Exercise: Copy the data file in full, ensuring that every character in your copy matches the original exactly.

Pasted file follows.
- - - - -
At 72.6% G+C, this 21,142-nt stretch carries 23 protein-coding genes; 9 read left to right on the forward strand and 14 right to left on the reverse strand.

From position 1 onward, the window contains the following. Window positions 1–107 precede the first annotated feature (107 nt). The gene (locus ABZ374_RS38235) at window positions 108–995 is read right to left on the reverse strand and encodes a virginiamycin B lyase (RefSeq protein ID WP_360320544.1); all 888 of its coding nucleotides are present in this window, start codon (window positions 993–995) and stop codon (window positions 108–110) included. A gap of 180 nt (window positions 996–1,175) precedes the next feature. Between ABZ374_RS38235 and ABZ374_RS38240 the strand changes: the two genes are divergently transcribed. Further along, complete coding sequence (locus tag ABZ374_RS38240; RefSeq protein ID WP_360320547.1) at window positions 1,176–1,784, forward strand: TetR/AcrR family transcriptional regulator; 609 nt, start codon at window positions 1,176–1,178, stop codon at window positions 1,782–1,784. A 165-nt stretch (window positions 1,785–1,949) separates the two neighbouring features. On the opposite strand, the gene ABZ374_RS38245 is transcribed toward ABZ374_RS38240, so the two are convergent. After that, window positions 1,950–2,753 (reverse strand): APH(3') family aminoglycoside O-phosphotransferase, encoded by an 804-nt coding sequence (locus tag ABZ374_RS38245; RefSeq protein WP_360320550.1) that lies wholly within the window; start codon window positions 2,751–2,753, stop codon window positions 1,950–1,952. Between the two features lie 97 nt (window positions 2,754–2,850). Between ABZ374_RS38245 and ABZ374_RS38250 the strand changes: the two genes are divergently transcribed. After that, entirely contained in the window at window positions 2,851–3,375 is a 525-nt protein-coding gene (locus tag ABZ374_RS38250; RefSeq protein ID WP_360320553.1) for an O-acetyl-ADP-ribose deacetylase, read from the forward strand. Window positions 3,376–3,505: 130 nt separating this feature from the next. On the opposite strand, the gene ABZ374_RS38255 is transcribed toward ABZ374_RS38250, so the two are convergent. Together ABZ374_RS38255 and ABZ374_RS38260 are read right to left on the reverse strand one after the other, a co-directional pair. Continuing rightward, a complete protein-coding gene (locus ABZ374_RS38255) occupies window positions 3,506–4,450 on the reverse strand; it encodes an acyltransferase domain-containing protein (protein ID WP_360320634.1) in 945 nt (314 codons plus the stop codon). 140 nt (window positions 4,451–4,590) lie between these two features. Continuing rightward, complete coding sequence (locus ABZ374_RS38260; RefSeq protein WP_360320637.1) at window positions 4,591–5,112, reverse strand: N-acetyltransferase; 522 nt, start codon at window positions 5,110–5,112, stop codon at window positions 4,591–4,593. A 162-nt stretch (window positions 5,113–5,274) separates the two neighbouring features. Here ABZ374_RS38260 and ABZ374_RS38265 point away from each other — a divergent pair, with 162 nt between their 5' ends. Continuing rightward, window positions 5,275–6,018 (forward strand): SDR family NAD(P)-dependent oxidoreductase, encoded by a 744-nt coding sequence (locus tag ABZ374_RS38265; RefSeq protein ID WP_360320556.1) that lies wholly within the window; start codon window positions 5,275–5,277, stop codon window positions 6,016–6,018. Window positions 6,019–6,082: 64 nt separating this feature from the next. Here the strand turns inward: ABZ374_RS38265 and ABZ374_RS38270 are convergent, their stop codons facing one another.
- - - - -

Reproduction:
At 72.6% G+C, this 21,142-nt stretch carries 23 protein-coding genes; 9 read left to right on the forward strand and 14 right to left on the reverse strand.

From position 1 onward, the window contains the following. Window positions 1–107 precede the first annotated feature (107 nt). The gene (locus ABZ374_RS38235) at window positions 108–995 is read right to left on the reverse strand and encodes a virginiamycin B lyase (RefSeq protein ID WP_360320544.1); all 888 of its coding nucleotides are present in this window, start codon (window positions 993–995) and stop codon (window positions 108–110) included. A gap of 180 nt (window positions 996–1,175) precedes the next feature. Between ABZ374_RS38235 and ABZ374_RS38240 the strand changes: the two genes are divergently transcribed. Further along, complete coding sequence (locus tag ABZ374_RS38240; RefSeq protein ID WP_360320547.1) at window positions 1,176–1,784, forward strand: TetR/AcrR family transcriptional regulator; 609 nt, start codon at window positions 1,176–1,178, stop codon at window positions 1,782–1,784. A 165-nt stretch (window positions 1,785–1,949) separates the two neighbouring features. On the opposite strand, the gene ABZ374_RS38245 is transcribed toward ABZ374_RS38240, so the two are convergent. After that, window positions 1,950–2,753 (reverse strand): APH(3') family aminoglycoside O-phosphotransferase, encoded by an 804-nt coding sequence (locus tag ABZ374_RS38245; RefSeq protein WP_360320550.1) that lies wholly within the window; start codon window positions 2,751–2,753, stop codon window positions 1,950–1,952. Between the two features lie 97 nt (window positions 2,754–2,850). Between ABZ374_RS38245 and ABZ374_RS38250 the strand changes: the two genes are divergently transcribed. After that, entirely contained in the window at window positions 2,851–3,375 is a 525-nt protein-coding gene (locus tag ABZ374_RS38250; RefSeq protein ID WP_360320553.1) for an O-acetyl-ADP-ribose deacetylase, read from the forward strand. Window positions 3,376–3,505: 130 nt separating this feature from the next. On the opposite strand, the gene ABZ374_RS38255 is transcribed toward ABZ374_RS38250, so the two are convergent. Together ABZ374_RS38255 and ABZ374_RS38260 are read right to left on the reverse strand one after the other, a co-directional pair. Continuing rightward, a complete protein-coding gene (locus ABZ374_RS38255) occupies window positions 3,506–4,450 on the reverse strand; it encodes an acyltransferase domain-containing protein (protein ID WP_360320634.1) in 945 nt (314 codons plus the stop codon). 140 nt (window positions 4,451–4,590) lie between these two features. Continuing rightward, complete coding sequence (locus ABZ374_RS38260; RefSeq protein WP_360320637.1) at window positions 4,591–5,112, reverse strand: N-acetyltransferase; 522 nt, start codon at window positions 5,110–5,112, stop codon at window positions 4,591–4,593. A 162-nt stretch (window positions 5,113–5,274) separates the two neighbouring features. Here ABZ374_RS38260 and ABZ374_RS38265 point away from each other — a divergent pair, with 162 nt between their 5' ends. Continuing rightward, window positions 5,275–6,018 (forward strand): SDR family NAD(P)-dependent oxidoreductase, encoded by a 744-nt coding sequence (locus tag ABZ374_RS38265; RefSeq protein ID WP_360320556.1) that lies wholly within the window; start codon window positions 5,275–5,277, stop codon window positions 6,016–6,018. Window positions 6,019–6,082: 64 nt separating this feature from the next. Here the strand turns inward: ABZ374_RS38265 and ABZ374_RS38270 are convergent, their stop codons facing one another.